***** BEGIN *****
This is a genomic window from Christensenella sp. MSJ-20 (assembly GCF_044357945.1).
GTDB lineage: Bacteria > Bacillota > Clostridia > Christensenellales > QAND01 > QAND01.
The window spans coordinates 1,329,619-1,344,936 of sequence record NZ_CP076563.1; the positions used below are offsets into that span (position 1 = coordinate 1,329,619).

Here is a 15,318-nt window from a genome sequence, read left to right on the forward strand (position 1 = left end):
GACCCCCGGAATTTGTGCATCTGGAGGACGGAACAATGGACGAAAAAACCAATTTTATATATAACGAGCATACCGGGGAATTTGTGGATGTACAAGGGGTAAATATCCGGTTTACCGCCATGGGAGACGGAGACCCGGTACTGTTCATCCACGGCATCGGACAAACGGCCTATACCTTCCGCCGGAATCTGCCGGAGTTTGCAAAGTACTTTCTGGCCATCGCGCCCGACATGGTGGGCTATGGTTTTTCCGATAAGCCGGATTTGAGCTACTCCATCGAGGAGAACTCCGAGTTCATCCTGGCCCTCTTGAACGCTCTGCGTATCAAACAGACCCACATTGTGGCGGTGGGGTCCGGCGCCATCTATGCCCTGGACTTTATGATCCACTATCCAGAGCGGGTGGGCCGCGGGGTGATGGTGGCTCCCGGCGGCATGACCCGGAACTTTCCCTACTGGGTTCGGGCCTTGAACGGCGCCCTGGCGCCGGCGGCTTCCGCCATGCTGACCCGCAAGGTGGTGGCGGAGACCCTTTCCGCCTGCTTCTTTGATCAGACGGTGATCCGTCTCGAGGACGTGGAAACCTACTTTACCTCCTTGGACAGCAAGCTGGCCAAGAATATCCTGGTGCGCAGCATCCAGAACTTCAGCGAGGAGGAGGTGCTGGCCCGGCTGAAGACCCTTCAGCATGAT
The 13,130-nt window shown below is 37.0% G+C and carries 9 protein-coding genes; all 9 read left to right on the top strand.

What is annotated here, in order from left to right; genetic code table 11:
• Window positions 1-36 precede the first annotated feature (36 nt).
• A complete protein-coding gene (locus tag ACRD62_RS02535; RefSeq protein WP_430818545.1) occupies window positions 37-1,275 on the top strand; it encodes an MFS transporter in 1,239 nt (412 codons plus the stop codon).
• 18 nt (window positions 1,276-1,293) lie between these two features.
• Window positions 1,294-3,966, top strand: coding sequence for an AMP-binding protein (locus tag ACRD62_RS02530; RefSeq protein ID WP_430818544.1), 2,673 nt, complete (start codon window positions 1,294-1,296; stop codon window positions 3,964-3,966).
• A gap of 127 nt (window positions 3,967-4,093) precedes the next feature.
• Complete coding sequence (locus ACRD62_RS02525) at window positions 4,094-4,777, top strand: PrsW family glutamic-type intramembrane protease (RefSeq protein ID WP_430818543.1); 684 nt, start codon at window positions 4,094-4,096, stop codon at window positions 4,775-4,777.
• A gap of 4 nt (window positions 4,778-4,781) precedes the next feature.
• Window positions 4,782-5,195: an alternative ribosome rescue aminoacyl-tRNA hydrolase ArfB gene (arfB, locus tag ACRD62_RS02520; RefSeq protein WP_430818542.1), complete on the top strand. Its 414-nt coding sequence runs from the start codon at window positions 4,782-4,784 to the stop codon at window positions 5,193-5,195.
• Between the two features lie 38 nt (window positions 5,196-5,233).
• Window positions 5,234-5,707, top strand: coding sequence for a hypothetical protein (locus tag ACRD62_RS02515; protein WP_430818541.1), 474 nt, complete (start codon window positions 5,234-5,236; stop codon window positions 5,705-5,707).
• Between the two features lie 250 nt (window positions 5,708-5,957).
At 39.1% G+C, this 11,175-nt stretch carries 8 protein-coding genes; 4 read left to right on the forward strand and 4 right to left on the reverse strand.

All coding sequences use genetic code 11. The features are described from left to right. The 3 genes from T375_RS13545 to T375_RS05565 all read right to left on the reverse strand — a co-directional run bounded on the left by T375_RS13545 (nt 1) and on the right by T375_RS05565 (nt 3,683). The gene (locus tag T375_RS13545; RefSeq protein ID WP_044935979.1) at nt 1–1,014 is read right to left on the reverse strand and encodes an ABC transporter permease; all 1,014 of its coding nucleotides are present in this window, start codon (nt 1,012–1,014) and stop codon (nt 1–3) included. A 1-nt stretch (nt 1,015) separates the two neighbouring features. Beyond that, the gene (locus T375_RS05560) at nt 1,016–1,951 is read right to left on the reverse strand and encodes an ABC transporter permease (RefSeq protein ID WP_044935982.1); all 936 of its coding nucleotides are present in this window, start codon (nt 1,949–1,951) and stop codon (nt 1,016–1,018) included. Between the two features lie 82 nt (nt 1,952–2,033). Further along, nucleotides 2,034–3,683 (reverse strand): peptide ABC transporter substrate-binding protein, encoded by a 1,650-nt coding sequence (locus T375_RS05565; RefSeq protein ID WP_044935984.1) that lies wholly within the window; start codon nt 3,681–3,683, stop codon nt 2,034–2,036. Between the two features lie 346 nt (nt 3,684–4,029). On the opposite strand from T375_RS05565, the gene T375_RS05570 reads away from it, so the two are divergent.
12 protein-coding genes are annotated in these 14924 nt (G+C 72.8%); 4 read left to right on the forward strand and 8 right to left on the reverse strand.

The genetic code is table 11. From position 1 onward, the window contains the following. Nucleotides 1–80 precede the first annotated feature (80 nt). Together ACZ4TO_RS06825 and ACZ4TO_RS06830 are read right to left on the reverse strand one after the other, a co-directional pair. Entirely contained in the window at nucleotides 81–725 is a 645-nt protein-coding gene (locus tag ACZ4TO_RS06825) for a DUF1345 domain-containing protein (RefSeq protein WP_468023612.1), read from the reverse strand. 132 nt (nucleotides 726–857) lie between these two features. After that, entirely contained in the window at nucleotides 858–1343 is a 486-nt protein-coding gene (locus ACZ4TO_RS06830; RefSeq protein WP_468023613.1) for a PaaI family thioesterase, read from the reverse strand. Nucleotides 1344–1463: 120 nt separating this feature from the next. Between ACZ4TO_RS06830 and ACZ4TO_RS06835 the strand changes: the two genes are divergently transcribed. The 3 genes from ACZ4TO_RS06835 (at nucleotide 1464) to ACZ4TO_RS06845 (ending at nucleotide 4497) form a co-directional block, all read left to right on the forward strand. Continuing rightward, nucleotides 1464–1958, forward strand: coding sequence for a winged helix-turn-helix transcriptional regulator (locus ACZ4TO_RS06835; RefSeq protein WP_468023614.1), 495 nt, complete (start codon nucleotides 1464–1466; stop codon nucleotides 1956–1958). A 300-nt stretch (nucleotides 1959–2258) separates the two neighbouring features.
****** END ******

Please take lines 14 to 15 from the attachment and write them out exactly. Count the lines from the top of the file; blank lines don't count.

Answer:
• A gap of 4 nt (window positions 4,778-4,781) precedes the next feature.
• Window positions 4,782-5,195: an alternative ribosome rescue aminoacyl-tRNA hydrolase ArfB gene (arfB, locus tag ACRD62_RS02520; RefSeq protein WP_430818542.1), complete on the top strand. Its 414-nt coding sequence runs from the start codon at window positions 4,782-4,784 to the stop codon at window positions 5,193-5,195.